Match report – Player ratings – Video
Friday night lights, Arsenal style: Clear eyes, full hearts, can lose.
An opening day defeat to Brentford was not part of the plan, but the script had been written for the newly promoted side, and we gave them more than a helping hand to christen their new stadium on their return to the Premier League.
It was quite telling that the mid-afternoon news of Pierre-Emerick Aubameyang and Alexandre Lacazette missing out because of illness didn’t freak people out at all. In fact, quite the opposite. It meant that Mikel Arteta would have do something he might not ideally have wanted to. With Eddie Nketiah also injured, it meant a first Premier League start for Folarin Balogun, and with Bukayo Saka not quite ready, Gabriel Martinelli started from the left. There were also debuts for new boys Ben White and Albert Sambi Lokonga.
The line-up created some excitement and enthusiasm, but pretty soon it became clear the football itself wasn’t going to match that. Balogun has loads of potential, but got bashed around too easily by senior opposition, and that’s something he’s going to have to come to terms with pretty quickly at this level. Martinelli didn’t get involved anywhere near as much as I’d have liked, he played infield quite a lot (I assume on instruction), leaving space for Kieran Tierney, but not much support for the Scottish international as he overlapped.
I thought Sambi in midfield was encouraging, showing the kind of mobility and availability that augurs well, and although White won his first aerial duel with Ivan Toney, winning just 3 of 7 as the game went on showed that this is an area of his game that needs some work. The Brentford striker had the measure of him and it was an inauspicious debut for the centre-half.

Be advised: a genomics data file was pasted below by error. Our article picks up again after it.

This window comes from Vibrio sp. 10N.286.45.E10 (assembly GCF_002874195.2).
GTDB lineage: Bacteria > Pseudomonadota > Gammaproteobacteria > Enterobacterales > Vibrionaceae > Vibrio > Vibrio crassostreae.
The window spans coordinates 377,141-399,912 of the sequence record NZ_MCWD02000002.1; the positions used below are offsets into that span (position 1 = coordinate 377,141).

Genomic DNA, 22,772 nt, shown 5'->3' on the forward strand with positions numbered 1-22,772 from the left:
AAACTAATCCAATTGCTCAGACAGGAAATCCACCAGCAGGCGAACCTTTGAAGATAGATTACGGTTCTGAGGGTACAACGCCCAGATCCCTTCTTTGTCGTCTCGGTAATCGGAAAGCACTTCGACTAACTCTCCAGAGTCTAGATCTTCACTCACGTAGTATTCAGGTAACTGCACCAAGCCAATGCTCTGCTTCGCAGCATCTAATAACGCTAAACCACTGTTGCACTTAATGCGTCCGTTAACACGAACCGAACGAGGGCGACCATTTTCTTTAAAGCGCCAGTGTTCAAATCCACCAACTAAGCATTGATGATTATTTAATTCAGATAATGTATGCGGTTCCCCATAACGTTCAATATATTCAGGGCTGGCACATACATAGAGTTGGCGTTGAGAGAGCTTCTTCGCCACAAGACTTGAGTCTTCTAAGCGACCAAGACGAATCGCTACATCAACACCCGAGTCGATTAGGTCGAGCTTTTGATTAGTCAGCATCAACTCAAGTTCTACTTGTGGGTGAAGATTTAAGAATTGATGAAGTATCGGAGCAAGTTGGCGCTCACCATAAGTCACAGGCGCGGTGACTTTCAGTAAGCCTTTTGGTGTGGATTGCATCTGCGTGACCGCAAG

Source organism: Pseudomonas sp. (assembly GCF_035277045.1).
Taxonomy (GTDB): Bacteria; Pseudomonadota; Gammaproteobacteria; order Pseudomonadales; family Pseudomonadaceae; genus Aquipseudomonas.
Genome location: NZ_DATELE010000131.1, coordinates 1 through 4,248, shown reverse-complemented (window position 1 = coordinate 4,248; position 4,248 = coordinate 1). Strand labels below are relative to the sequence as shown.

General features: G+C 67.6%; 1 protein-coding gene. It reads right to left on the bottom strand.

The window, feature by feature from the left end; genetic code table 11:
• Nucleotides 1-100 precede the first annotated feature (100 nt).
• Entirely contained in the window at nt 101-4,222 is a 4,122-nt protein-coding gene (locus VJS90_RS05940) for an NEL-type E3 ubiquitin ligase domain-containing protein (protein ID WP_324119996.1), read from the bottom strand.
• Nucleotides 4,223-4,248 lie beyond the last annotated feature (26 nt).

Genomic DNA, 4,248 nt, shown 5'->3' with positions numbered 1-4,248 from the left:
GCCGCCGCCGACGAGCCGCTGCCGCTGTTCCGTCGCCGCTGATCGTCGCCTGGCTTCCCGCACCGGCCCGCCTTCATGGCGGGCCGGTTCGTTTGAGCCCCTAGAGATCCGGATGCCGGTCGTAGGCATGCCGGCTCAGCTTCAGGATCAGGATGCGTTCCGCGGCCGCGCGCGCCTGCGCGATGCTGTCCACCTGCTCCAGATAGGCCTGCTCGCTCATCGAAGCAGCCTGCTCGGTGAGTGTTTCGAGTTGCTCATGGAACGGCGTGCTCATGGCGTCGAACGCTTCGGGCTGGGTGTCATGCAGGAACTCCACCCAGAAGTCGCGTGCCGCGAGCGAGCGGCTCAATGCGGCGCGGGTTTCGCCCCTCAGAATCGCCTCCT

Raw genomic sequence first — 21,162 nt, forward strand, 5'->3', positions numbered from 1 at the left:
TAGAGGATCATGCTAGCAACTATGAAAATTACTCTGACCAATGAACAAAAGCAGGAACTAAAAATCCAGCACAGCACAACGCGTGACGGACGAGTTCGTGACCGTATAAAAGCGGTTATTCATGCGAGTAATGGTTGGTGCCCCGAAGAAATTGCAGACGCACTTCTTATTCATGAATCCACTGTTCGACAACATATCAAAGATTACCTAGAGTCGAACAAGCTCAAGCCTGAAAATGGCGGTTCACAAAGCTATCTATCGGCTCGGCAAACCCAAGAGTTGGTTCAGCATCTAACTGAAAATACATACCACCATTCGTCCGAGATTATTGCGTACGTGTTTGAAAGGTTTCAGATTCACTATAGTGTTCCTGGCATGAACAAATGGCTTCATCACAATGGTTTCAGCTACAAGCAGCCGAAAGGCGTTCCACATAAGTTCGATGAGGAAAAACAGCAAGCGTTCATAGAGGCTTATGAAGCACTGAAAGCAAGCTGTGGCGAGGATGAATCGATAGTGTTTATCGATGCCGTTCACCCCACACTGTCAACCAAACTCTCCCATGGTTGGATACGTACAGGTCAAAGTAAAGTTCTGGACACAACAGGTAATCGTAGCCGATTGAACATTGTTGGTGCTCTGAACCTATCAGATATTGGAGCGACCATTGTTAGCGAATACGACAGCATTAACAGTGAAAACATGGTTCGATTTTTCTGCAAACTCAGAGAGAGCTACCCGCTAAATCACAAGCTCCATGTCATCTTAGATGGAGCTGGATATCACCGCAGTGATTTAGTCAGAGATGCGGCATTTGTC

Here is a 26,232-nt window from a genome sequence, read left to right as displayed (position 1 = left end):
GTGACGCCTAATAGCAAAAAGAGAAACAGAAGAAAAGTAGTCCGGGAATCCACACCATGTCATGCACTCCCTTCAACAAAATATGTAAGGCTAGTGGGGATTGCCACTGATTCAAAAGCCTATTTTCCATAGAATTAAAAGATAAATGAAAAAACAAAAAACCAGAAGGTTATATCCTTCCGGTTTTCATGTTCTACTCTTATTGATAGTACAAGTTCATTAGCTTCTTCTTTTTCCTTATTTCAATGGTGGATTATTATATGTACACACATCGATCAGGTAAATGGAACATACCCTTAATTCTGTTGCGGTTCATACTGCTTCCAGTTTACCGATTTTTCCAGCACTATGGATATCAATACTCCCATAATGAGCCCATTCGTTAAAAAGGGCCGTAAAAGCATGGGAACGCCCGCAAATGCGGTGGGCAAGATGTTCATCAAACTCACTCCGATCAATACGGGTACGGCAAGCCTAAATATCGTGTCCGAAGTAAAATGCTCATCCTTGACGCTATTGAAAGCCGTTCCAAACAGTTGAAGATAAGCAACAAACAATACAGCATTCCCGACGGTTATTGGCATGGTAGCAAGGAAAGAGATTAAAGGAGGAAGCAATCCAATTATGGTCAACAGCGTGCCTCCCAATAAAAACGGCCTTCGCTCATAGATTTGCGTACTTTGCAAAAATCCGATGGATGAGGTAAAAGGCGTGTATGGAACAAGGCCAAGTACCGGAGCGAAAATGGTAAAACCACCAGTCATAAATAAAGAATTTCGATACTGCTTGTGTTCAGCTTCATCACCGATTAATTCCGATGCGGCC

There were some moments where we looked bright, most of them coming from Emile Smith Rowe who looked like the only man to make something happen (beyond our very obvious tactic of working the ball to Tierney down the left hand side). At times it felt like our attacking plan was for him to just do something good, beat a man, drive forward, and that’s a lot of burden to place on the shoulders of a 20 year old.
Brentford’s opener came after we cleared a ball which appeared to have gone over the line, it came back, Calum Chambers got done in the box by Sergi Canos and his powerful shot flew inside Bernd Leno at the near post. I think it’s fairly obvious we have a considerable problem at goalkeeper right now. Leno made a couple of good saves, but his distribution is getting worse, and the opposition view him as a weak link, as the second goal showed.
A long throw came in, Leno was absolutely being fouled by a Brentford player, but it was also weak goalkeeping. I do think the two things can be true. We let the ball bounce, they headed it in, and if you had flashbacks of a team playing in red and white stripes scoring goals from long throws against a timid Arsenal defence, you’re not alone. It was Stats Stoke, as Andrew Allen described it.